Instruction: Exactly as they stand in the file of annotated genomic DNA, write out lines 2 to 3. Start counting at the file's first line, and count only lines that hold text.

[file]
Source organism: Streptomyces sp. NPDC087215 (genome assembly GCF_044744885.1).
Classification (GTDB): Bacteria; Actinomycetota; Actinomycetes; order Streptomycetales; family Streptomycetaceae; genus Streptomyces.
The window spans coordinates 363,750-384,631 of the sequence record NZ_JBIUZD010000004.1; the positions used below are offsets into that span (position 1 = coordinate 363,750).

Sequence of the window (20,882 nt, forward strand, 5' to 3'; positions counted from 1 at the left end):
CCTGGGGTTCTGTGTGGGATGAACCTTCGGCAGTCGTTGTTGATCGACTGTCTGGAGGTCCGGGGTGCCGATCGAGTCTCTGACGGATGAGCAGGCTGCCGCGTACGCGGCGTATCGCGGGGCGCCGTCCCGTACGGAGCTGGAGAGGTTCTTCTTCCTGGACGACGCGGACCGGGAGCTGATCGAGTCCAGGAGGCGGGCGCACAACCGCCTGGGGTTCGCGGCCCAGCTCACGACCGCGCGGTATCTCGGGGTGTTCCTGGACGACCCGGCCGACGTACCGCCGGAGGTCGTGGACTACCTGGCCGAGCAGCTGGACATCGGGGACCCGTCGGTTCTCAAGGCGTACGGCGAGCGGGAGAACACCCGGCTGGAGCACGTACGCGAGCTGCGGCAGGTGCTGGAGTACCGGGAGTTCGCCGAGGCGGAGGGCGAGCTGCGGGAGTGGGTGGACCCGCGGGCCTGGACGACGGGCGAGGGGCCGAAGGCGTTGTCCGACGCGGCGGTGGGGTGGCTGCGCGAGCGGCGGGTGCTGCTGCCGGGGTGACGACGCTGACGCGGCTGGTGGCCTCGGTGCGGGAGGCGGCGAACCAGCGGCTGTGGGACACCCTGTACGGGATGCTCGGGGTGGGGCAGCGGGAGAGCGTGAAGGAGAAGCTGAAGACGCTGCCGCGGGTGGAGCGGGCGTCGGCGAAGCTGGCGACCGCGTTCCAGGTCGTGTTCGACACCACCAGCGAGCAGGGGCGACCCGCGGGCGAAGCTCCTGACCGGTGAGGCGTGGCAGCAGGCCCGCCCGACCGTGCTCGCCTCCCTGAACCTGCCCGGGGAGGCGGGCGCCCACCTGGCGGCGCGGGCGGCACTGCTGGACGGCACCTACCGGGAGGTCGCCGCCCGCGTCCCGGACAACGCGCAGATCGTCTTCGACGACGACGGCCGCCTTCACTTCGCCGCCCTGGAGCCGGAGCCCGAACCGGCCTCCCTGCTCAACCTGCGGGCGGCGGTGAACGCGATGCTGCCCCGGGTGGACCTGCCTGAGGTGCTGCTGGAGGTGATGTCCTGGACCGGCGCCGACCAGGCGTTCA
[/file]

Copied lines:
Classification (GTDB): Bacteria; Actinomycetota; Actinomycetes; order Streptomycetales; family Streptomycetaceae; genus Streptomyces.
The window spans coordinates 363,750-384,631 of the sequence record NZ_JBIUZD010000004.1; the positions used below are offsets into that span (position 1 = coordinate 363,750).